Thursday, October 24, 2013

On listening in science communication

It is heartening to see more discussion of the listening side of science communication world of late. I first wrote about the topic in a 2012 article on moving toward relationship-building and engagement in science communication. A discussion with a beloved and wise person in my life spurred me to better define what I meant by listening. The result was that in the article I said:

“In truly engaged relationships, listening, with the willingness to be changed by what is heard, becomes an equally, if not more, significant part of the communication process.” (Kearns 2012)

If thought of this way, listening becomes a deeply active, dynamic process. And, what naturally follows is that learning to work with conflict is a necessity, particularly internal conflict. Because we are all individuals -- different even from people we consider to be pretty like-minded, much less those we consider as "other" -- if we listen deeply enough, we are likely to brush up against places where our experiences and beliefs are in conflict. It's natural, and we can work with it.

I will expand on the topic of conflict in another post because it really deserves its own discussion. The one thing I will say now though is that conflict gets a bad rap. Even the word itself can make people uncomfortable. But I want to stress that, if dealt with effectively, conflict leads to growth - it's as much an opportunity as a challenge.

The trick then really becomes the "deal with it effectively" part, and I plan to spend some time in further posts talking about some tools that can help, particularly in dealing with internal conflict. Indeed, there are many practices used in other fields like law, medicine, and psychology (usually those with a clinical component) that can be used to gain deeper listening relational capacity and we'll get to those soon.

Related posts:


  1. This comment has been removed by the author.

    1. Okay, I just tried to delete and repost my comment as "Clarisse" and not as "Harvard Forest," but alas, I couldn't get it to work. Anyway:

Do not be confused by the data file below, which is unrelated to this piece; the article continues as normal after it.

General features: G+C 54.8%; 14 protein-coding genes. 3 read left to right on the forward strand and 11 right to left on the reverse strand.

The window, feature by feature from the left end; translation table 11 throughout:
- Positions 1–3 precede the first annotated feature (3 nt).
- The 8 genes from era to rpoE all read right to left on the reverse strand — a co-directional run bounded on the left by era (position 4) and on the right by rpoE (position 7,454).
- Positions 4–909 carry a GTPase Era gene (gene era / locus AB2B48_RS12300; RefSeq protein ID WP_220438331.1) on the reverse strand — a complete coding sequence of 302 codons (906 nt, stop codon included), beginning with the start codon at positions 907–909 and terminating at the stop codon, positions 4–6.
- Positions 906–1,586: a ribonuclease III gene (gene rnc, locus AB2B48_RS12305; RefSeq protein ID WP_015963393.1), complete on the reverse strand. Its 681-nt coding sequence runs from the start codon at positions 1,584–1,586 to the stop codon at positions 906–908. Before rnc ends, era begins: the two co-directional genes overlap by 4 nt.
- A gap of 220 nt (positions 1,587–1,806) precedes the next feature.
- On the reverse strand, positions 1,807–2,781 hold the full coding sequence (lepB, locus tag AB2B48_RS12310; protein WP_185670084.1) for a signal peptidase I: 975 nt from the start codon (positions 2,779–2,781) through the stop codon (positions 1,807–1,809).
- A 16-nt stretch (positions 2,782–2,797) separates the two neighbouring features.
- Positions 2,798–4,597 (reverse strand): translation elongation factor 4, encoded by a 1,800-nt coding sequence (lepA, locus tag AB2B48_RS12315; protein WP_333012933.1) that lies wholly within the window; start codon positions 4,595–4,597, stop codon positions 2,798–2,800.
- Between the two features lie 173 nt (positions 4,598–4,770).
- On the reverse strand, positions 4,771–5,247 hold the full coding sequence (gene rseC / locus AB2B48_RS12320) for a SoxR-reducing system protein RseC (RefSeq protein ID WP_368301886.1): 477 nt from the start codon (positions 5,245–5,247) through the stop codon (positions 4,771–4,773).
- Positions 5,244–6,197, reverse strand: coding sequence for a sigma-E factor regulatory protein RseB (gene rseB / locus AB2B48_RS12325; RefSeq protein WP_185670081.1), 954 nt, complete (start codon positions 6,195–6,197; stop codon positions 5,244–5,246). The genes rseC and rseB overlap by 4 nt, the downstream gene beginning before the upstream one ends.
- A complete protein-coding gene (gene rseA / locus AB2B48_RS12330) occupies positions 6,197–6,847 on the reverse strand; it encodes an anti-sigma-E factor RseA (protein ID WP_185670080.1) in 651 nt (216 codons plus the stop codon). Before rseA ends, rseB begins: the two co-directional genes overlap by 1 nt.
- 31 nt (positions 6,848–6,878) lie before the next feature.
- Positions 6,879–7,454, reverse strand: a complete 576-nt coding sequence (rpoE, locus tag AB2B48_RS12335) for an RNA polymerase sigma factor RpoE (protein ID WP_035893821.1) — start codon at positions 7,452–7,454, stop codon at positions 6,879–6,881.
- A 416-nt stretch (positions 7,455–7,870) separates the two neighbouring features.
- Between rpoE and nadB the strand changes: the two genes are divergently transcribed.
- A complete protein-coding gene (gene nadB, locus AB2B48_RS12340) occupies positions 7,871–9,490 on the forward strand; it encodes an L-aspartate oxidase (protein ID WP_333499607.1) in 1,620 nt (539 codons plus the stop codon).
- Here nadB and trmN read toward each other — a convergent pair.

Great post, and nice article, too - thanks for sharing.

      One of the most interesting talks I've attended recently was by Harvard Business School professor Francesca Gino, who studies decision-making, negotiation, ethics, motivation, productivity, and creativity. It was essentially a talk about self-perceptions and how they play out in a social context. Since I heard her speak, I have watched in near awe how I and others interact in professional situations, notably around discussions of communication. I haven't read her book, but plan to. The few insights she shared during her presentation--about how greatly our self-perceptions affect our ability to set and achieve goals, both alone and as a collective--were absolutely fascinating. These are probably concepts you've run across before, but just in case, here's her faculty page as a bookmark:

  2. Thanks Clarisse, for reading and for the comment. I've not heard of Gino but will definitely take a look - I get a lot out of some of the articles in the Harvard Business Review and find that all these communities - business, law, medicine mainly - are much farther along that we are in the "natural sciences" (I can't quite figure out how broadly to cast my net here) in terms of integrating the human element into all parts of their work, including the part I'm really interested in, which is the individual professional. Becoming mindful of personal interactions and your own role in them is an eye-opening experience for sure, the question is then, "now what"? Thanks for sharing!